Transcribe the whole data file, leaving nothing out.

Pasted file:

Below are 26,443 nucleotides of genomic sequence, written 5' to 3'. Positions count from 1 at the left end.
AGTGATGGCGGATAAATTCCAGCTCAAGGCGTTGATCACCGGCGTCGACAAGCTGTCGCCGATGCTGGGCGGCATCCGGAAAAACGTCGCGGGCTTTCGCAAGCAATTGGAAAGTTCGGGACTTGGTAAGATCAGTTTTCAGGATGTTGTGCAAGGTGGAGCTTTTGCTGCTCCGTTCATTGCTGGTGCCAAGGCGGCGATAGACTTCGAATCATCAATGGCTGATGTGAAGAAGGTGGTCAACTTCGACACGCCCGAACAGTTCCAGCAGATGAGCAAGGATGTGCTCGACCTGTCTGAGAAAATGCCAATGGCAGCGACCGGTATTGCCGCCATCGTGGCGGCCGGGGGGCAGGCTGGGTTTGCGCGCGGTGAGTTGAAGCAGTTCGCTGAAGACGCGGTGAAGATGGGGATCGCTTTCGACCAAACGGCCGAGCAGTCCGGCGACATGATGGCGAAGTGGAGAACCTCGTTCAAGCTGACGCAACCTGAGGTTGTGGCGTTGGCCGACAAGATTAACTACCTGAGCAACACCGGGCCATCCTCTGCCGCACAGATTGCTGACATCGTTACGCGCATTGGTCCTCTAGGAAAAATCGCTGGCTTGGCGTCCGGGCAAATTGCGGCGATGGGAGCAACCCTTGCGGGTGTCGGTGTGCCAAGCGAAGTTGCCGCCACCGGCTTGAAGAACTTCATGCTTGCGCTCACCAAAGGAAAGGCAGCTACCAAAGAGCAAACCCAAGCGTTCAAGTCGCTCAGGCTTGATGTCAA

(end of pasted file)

Below are 26,443 nucleotides of genomic sequence, written 5' to 3'. Positions count from 1 at the left end.
AGTGATGGCGGATAAATTCCAGCTCAAGGCGTTGATCACCGGCGTCGACAAGCTGTCGCCGATGCTGGGCGGCATCCGGAAAAACGTCGCGGGCTTTCGCAAGCAATTGGAAAGTTCGGGACTTGGTAAGATCAGTTTTCAGGATGTTGTGCAAGGTGGAGCTTTTGCTGCTCCGTTCATTGCTGGTGCCAAGGCGGCGATAGACTTCGAATCATCAATGGCTGATGTGAAGAAGGTGGTCAACTTCGACACGCCCGAACAGTTCCAGCAGATGAGCAAGGATGTGCTCGACCTGTCTGAGAAAATGCCAATGGCAGCGACCGGTATTGCCGCCATCGTGGCGGCCGGGGGGCAGGCTGGGTTTGCGCGCGGTGAGTTGAAGCAGTTCGCTGAAGACGCGGTGAAGATGGGGATCGCTTTCGACCAAACGGCCGAGCAGTCCGGCGACATGATGGCGAAGTGGAGAACCTCGTTCAAGCTGACGCAACCTGAGGTTGTGGCGTTGGCCGACAAGATTAACTACCTGAGCAACACCGGGCCATCCTCTGCCGCACAGATTGCTGACATCGTTACGCGCATTGGTCCTCTAGGAAAAATCGCTGGCTTGGCGTCCGGGCAAATTGCGGCGATGGGAGCAACCCTTGCGGGTGTCGGTGTGCCAAGCGAAGTTGCCGCCACCGGCTTGAAGAACTTCATGCTTGCGCTCACCAAAGGAAAGGCAGCTACCAAAGAGCAAACCCAAGCGTTCAAGTCGCTCAGGCTTGATGTCAA